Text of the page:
(CNN) — Images of the wreck of the Antonov AN-225 are now an indelible memory for aviation enthusiasts around the world.
But can the AN-225 ever fly again?
Answering that question first requires an assessment of the damage sustained by the aircraft.
CNN’s Vasco Cotovio has seen the remains up close, when he visited the Hostomel airfield in early April, along with other journalists from CNN and the Ukrainian National Police.
“Hostomel was the scene of heavy fighting between Russian and Ukrainian forces very early in the war,” he says.
The largest commercial aircraft in the world, the AN-225, was famous throughout the world.
Jack Guez/AFP/Getty Images
“Moscow forces attempted to seize the airfield to use as a forward operating position that additional ground units could fly to. To do this, they mounted an air assault with attack helicopters.
“They seemed to have had some initial success, but the Ukrainian response was very quick, hitting the airfield fast and hard, to prevent any kind of landing,” he says.
The state of the plane left no doubt about the possibility of a repair.
“The nose of the plane was completely destroyed, apparently the victim of a direct artillery hit,” says Cotovio. “In addition to that, there was extensive damage to the wings and some of the engines. The tail end section was spared major hits and has some holes from shrapnel or bullets.
“Had it not been for the direct hit to the nose, the AN-225 might have been repairable,” he says, adding that the area around the plane was littered with spent ammunition, destroyed Russian tanks and trucks, and destroyed armored vehicles.
a second coming
The AN-225 was created as part of the Soviet space program to carry the Soviet space shuttle “Burane” on its back.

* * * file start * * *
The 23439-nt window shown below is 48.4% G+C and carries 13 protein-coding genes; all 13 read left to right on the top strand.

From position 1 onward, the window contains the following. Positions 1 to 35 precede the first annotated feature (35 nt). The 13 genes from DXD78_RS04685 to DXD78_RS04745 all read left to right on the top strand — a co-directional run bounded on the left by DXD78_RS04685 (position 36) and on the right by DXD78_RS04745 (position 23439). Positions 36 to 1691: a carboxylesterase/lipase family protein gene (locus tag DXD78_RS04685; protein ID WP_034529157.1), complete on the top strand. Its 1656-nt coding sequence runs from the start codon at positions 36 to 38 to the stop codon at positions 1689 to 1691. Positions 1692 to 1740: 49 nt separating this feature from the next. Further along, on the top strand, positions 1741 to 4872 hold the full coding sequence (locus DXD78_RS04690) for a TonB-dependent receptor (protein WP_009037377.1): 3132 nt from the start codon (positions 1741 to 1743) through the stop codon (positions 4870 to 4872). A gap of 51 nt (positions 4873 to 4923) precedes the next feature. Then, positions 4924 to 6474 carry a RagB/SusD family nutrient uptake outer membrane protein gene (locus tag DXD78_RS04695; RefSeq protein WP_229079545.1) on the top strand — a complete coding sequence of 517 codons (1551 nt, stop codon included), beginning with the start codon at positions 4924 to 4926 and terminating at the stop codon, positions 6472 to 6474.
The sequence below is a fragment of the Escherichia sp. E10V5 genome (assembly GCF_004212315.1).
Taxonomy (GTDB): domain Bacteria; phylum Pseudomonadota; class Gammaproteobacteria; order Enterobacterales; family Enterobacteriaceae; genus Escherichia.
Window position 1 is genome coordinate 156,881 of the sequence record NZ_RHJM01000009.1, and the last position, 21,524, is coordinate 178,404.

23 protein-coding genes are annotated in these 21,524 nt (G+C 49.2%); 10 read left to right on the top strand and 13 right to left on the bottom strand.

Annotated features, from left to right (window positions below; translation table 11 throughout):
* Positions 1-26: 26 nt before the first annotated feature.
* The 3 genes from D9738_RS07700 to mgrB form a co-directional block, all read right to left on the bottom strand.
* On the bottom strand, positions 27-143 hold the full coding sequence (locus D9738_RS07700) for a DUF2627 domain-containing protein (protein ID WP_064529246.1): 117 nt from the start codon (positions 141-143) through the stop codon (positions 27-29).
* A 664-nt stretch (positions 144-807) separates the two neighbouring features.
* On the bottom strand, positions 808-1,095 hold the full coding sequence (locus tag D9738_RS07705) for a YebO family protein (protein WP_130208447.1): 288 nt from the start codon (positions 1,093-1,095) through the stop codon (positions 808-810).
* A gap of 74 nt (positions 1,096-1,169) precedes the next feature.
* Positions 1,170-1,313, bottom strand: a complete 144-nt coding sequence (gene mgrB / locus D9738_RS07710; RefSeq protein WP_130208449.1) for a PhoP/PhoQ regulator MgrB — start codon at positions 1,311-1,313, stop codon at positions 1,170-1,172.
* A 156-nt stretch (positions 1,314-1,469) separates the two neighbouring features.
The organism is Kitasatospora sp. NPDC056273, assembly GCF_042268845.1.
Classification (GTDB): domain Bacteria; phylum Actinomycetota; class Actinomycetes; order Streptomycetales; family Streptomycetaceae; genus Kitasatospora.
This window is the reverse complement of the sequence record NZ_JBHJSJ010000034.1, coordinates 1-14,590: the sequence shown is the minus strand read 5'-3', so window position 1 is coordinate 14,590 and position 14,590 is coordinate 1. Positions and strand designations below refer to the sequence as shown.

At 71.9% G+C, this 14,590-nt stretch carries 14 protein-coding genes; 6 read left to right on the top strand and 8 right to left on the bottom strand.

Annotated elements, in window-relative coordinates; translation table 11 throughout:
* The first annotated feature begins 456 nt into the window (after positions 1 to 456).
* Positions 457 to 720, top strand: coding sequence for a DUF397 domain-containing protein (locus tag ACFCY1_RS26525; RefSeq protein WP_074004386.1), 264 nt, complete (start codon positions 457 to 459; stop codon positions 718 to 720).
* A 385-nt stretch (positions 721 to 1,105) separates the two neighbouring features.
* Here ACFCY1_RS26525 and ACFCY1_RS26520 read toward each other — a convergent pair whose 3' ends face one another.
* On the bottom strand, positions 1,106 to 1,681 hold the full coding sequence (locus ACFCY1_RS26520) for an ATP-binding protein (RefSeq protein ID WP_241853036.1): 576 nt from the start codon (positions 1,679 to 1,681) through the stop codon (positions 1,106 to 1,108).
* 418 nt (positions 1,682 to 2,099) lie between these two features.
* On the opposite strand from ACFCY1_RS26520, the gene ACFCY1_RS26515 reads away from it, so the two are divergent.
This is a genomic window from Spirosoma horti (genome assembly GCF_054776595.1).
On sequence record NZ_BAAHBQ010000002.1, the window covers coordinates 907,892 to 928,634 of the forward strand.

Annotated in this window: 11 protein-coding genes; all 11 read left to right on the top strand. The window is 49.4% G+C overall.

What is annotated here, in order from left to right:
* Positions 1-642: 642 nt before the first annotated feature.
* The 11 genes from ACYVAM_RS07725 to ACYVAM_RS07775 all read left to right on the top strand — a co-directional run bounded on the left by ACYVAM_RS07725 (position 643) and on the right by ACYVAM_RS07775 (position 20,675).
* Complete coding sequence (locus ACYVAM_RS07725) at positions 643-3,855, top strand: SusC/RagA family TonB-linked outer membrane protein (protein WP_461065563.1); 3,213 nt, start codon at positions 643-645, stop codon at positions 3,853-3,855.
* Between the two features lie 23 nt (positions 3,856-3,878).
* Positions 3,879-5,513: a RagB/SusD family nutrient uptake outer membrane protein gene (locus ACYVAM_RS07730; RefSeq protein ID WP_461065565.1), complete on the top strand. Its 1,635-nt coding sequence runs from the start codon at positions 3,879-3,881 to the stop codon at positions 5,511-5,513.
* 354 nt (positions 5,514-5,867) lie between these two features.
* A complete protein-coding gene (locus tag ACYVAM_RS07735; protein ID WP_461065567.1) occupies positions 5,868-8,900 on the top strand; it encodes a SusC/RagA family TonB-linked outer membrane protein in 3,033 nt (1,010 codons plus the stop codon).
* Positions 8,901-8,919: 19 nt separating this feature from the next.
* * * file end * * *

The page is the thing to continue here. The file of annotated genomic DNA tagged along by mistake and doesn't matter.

Gilles Leimdorfer/AFP/Getty Images
Andrii Sovenko, an engineer and aviation expert from kyiv who has worked for the Antonov Company since 1987 and has flown the AN-225 as part of its technical crew, has compiled a detailed list of the damage, looking at a large number of videos and pictures of the wreckage (Antonov staff still unable to return to Hostomel due to security concerns).
It confirms that the center section of the fuselage and the nose of the plane, including the cabin and crew rest compartments, are destroyed, but it is the systems and equipment on board the plane that received the most critical damage.
“Restoring them will be the most difficult,” he says. “This is due to the fact that most of the various electrical systems, pumps and filters used on the AN-225 are all from the 1980s.
“They’re just not being made anymore, so it’s unlikely they can be restored to exactly the way they were,” he says.
It’s not all bad news: parts of the wings, including aerodynamic surfaces like flaps and ailerons, appear to have sustained minor damage and could be salvaged.
Most of the six engines also appear intact, and the entire tail section of the plane is affected only by shrapnel damage, leaving it in fair condition.
The AN-225 suffered significant damage during the battle for Hostomel airfield near kyiv.
Genya Savilov/AFP/Getty Images
“It is impossible to talk about the repair or restoration of this plane; we can only talk about the construction of another Mriya, using individual components that can be salvaged from the wreckage and combining them with those that, in the 1980s, were intended for construction. of a second plane.
“This is a completely finished fuselage, with a new center section already installed, as well as the load-bearing structure for the wings and tail unit. In other words, almost a complete fuselage. As far as I know, it is virtually undamaged.” during the Russian artillery shelling of the plant,” says Sovenko.